The Malik Report
by George Malik on 04/06/11 at 08:37 AM ET
The Detroit Red Wings can all but extinguish the playoff hopes of the 9th-place Carolina Hurricanes (who are four points behind the New York Rangers for the 8th and final playoff spot in the Eastern Conference) if Detroit prevails in tonight’s game (7 PM EDT [not 7:30], FSD+/FS Carolinas/WXYT), and the same is almost certainly true for the Wings if the Chicago Blackhawks, Detroit’s back-to-back opponent on Friday and Sunday, lose in St. Louis tonight.
The Red Wings, who remain without Niklas Kronwall (“upper body”) and Chris Osgood (probably not playoff ready), stated repeatedly on Monday that, as their pro scouts continue to crisscross the continent, the players and coach Mike Babcock remain focused on only playing the best that they possibly can with three unofficial “dress rehearsals” remaining.
The Wings still harbor hopes of catching the San Jose Sharks, who they trail by one point and one win, for 2nd in the Western Conference, but in terms of their ability to play the “spoiler’s” role against the defending Stanley Cup champs or tonight’s opponent, which is a rival as much because of the once-nasty feud between junior hockey pioneers Peter Karmanos and Mike Ilitch as anything else, the Wings insist that the playoff-level of intensity likely to be brought to the table by the Hurricanes tonight and the Blackhawks this weekend is good for Detroit going forward, but the rest simply “isn’t personal.”
The Hurricanes don’t necessarily feel any differently than the Wings do. Carolina boasts a 38-30-and-11 record and is coming off a 2-1 overtime loss to the now-seventh-place Buffalo Sabres on Sunday. While that loss broke a 3-game winning streak and a stretch of games in which the Canes had won nine of the 11 games they’d played since the middle of March, CarolinaHurricanes.com’s Paul Branecky explained on Monday that the Canes have to run the table to clinch a playoff spot, and Carolina understands that it’s in tough tonight…
“They’re not invincible. We’ve seen that,” said [Hurricanes coach Paul] Maurice. “They’re a very, very good hockey team, but we have more on the line and that has to be our advantage. It’s just a matter of inches in this game, and if you’re not right on and the other team is, you’re going to have a hard time beating them regardless of where you sit in the standings.”
As has been the case for many of the Hurricanes’ recent efforts, win or loss, they remain reasonably pleased with their overall game.
“We had five really good chances to score in that third period (against Buffalo), and I’m glad we weren’t playing sitting back,” said Maurice. “That’s the attitude that will make us successful and give us the best chance to be successful. We’ve got to go and be aggressive and play with no fear and all excitement.”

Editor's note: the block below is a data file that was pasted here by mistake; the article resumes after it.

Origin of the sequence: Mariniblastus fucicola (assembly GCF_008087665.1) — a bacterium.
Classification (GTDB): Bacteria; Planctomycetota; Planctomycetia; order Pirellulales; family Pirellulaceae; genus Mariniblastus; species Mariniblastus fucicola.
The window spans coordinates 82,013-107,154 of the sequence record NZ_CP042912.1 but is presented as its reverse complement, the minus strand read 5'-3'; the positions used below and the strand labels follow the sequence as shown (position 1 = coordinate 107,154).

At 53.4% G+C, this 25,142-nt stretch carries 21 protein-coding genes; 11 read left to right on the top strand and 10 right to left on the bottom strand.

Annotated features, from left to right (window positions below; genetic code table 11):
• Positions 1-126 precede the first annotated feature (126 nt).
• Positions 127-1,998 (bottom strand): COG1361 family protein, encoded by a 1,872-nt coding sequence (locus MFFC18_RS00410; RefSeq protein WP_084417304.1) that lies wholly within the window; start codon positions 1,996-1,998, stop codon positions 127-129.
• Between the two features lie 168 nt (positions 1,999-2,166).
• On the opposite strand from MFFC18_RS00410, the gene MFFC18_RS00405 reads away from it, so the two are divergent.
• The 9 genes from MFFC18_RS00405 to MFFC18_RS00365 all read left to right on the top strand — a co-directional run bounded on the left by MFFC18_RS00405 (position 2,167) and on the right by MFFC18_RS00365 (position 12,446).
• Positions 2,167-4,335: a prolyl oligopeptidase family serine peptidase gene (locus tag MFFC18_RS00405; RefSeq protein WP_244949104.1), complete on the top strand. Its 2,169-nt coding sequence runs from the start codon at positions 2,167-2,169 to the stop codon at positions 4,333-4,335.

Continuing a consistent development down the stretch, Eric Staal did not take part in the on-ice session of Monday’s practice but will play against Detroit. Staal played 24:42 against Buffalo, including a game-high 6:59 on the power play, and ranks third in the NHL in total ice time (1,719 minutes) and ice time per game (22:02) among forwards behind Ilya Kovalchuk and Corey Perry. No other Hurricanes forward cracks the top 70 in minutes per game, with Erik Cole checking in at No. 74 (18:28). For the moment, it remains unclear as to whether the team will have any lineup changes for the Detroit game, particularly on defense, where Jay Harrison continues to nurse the upper-body injury that has kept him out of the last four games but could likely play if needed.
“We’re still dealing daily with nicks, and it gets to the point of who’s the least nicked up, and if you put him in what position does he play,” said Maurice. “There’s a lot of factors where you have to give it one more day, let’s see how the groin or whatever the injury is a guy is dealing with, see how they come back and then we’ll make a decision.”
Maurice continued while speaking to the Raleigh News & Observer’s Chip Alexander:
“Instead of talking about we need a little help, it won’t matter unless we win our games,” Maurice said. “I liked so much of that game against Buffalo, especially that third period when it was even. It’s not like they’re chasing and you opening your game up. We had five really good chances to score in that third period. And I’m glad we weren’t playing sitting back. That’s the attitude that will make us successful and give us the best chance to be successful: we’ve got to go and we’ve got to be aggressive and play with no fear and all excitement.”
“We’ve talked about this rollercoaster,” he said. “It’s even worse when you’re watching other teams. [When the Rangers trailed Boston] 3-0 [on Sunday], you’re thinking, ‘Well, back in the fight and we can be back in eighth in 24 hours.’ Then you watch [the Rangers win 4-3]... that was a little frustrating but we can’t control any of it. You watch those games and you’re coaching them—‘Put that guy on the bench, he’s got to get that puck deep.’ Oh, man. ‘Make a pass, man,’ I finally said, ‘This is crazy, 82 is enough.’”
And, scoreboard watching aside, Erik Cole sounded downright Wing-like in suggesting that his team’s focus remains self-contained:
“You can’t control what other teams are doing,” Cole said today after practice at the RBC Center. “All the guys were watching the game [Sunday] night. What can you say? It’s out of our control. All the teams that are in our situation are playing that desperate game and it shows. You just have concentrate on what we can do. I think we just need to finish the season with three wins and let the chips fall where they may.”
Winning the last three won’t be easy. The Canes face the Detroit Red Wings tomorrow at the RBC Center. Then it’s one final back-to-back — Friday in Atlanta, then the Tampa Bay Lightning on Saturday at home. The Buffalo Sabres, now eighth in the East, play the Lightning tonight at HSBC Arena. If the Sabres win, they will be 5 points ahead of Carolina. Cole said if the Canes could reach the playoffs, they’re playing well enough to make a run. But it’s the getting there that’s problematic now.
“If you can get in, you might catch somebody who’s not been playing as desperately as you and aren’t as prepared for playoff hockey,” Cole said. “We’ve been preparing for months now. All we can is play as best we can, win games and we’ll see what happens.”
The Sabres did win, and as the Canes’ press’s updates are sparse this morning (the News & Observer doesn’t update till the sun’s almost up in Michigan, and as I’m writing this, the sun is up, but there are no updates—time to move on), we’ll move on to NHL.com’s Frank Mentesana to continue to set up tonight’s game: